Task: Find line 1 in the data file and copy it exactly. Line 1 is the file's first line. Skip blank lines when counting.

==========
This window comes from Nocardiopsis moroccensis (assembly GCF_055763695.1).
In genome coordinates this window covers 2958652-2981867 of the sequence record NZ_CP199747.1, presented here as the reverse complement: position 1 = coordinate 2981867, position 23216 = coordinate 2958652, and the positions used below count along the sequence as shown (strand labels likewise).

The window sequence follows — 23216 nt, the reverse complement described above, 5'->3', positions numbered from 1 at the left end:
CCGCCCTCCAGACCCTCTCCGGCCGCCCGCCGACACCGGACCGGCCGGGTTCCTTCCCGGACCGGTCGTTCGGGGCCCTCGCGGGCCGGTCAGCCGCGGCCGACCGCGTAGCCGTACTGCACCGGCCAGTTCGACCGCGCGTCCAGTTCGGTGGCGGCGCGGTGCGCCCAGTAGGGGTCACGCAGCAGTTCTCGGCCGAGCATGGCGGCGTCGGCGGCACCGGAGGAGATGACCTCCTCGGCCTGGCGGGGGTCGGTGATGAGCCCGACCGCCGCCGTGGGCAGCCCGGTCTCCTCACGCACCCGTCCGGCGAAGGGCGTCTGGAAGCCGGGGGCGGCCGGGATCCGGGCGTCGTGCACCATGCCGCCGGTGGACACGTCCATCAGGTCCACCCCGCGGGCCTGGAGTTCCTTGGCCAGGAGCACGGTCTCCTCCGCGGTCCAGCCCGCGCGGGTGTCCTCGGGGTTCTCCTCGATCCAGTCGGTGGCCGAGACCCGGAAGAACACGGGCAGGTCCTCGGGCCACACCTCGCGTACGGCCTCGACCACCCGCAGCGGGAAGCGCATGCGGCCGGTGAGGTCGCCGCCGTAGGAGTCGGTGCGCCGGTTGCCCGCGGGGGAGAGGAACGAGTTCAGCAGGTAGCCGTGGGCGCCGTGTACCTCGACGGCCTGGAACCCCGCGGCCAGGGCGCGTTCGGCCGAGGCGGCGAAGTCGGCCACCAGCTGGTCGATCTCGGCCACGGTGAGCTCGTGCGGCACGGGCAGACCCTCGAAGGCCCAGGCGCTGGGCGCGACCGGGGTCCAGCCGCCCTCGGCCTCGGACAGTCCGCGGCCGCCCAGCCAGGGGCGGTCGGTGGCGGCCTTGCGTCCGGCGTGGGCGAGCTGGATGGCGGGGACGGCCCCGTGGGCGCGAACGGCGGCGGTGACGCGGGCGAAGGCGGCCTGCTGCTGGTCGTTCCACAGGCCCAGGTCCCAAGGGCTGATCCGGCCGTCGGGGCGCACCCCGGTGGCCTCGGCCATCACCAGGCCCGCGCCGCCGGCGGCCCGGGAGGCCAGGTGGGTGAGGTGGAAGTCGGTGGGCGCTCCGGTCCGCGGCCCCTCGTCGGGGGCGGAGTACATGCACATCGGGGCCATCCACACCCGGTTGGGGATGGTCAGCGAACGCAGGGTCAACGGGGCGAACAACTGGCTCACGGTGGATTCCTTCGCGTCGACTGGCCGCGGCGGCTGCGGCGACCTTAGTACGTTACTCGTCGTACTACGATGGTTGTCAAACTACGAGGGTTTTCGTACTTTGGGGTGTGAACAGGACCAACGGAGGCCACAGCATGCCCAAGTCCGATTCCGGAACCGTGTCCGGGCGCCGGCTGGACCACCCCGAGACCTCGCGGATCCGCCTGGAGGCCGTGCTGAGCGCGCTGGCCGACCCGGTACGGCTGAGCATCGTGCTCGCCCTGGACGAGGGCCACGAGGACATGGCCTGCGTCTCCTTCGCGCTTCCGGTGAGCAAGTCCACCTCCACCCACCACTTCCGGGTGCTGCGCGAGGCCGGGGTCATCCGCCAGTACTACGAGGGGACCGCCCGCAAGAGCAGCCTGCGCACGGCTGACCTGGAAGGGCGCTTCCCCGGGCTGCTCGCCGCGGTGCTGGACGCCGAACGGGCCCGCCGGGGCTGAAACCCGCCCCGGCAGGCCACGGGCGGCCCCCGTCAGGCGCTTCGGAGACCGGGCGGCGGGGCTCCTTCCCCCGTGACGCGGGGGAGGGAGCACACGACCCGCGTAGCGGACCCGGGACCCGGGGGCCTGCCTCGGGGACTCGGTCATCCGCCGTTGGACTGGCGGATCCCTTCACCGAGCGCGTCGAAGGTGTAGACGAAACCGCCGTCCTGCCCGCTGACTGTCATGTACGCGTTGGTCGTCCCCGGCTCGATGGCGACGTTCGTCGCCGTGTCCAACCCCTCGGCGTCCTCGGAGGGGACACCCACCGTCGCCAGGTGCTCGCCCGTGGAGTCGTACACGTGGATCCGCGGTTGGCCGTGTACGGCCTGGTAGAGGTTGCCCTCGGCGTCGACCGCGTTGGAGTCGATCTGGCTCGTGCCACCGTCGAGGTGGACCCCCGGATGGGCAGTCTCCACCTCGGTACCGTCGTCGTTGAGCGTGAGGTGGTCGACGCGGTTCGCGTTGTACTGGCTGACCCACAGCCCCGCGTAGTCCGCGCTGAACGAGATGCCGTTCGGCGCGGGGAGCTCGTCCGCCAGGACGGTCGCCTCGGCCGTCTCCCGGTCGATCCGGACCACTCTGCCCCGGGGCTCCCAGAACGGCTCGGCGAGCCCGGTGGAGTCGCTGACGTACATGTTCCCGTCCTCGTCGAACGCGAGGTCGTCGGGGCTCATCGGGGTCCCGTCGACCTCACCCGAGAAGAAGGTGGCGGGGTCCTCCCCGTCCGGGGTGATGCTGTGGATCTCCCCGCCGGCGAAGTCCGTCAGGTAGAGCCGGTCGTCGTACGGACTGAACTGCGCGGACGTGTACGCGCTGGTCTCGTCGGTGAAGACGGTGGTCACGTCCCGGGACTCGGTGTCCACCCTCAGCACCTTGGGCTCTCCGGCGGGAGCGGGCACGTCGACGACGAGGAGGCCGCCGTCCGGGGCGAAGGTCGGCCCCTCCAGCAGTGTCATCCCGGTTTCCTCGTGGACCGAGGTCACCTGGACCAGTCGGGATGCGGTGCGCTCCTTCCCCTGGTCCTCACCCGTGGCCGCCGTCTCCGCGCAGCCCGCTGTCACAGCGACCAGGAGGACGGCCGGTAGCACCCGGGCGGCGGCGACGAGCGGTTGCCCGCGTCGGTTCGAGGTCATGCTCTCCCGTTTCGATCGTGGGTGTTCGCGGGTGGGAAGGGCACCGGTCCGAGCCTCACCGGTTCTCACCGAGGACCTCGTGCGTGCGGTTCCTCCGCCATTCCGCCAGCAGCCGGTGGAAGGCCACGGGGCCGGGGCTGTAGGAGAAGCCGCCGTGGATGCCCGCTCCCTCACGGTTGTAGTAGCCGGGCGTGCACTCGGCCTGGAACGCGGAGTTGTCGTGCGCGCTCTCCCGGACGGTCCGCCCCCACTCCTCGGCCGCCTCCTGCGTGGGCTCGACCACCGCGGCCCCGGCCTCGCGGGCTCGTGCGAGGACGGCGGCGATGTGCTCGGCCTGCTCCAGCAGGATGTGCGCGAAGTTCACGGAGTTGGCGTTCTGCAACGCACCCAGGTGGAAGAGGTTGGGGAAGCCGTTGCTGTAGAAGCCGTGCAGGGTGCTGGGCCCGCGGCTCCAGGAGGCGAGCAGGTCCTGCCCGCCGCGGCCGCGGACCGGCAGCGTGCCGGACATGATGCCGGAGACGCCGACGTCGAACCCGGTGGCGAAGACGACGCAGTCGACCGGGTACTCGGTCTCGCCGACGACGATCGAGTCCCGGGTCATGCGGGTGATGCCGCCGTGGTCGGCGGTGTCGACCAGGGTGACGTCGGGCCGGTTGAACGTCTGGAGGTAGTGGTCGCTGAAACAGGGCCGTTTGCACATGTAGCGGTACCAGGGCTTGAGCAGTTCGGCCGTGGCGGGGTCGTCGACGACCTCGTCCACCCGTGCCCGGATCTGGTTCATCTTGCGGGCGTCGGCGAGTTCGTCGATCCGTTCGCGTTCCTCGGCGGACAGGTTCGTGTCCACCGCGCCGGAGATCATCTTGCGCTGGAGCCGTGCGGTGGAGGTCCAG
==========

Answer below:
This window comes from Nocardiopsis moroccensis (assembly GCF_055763695.1).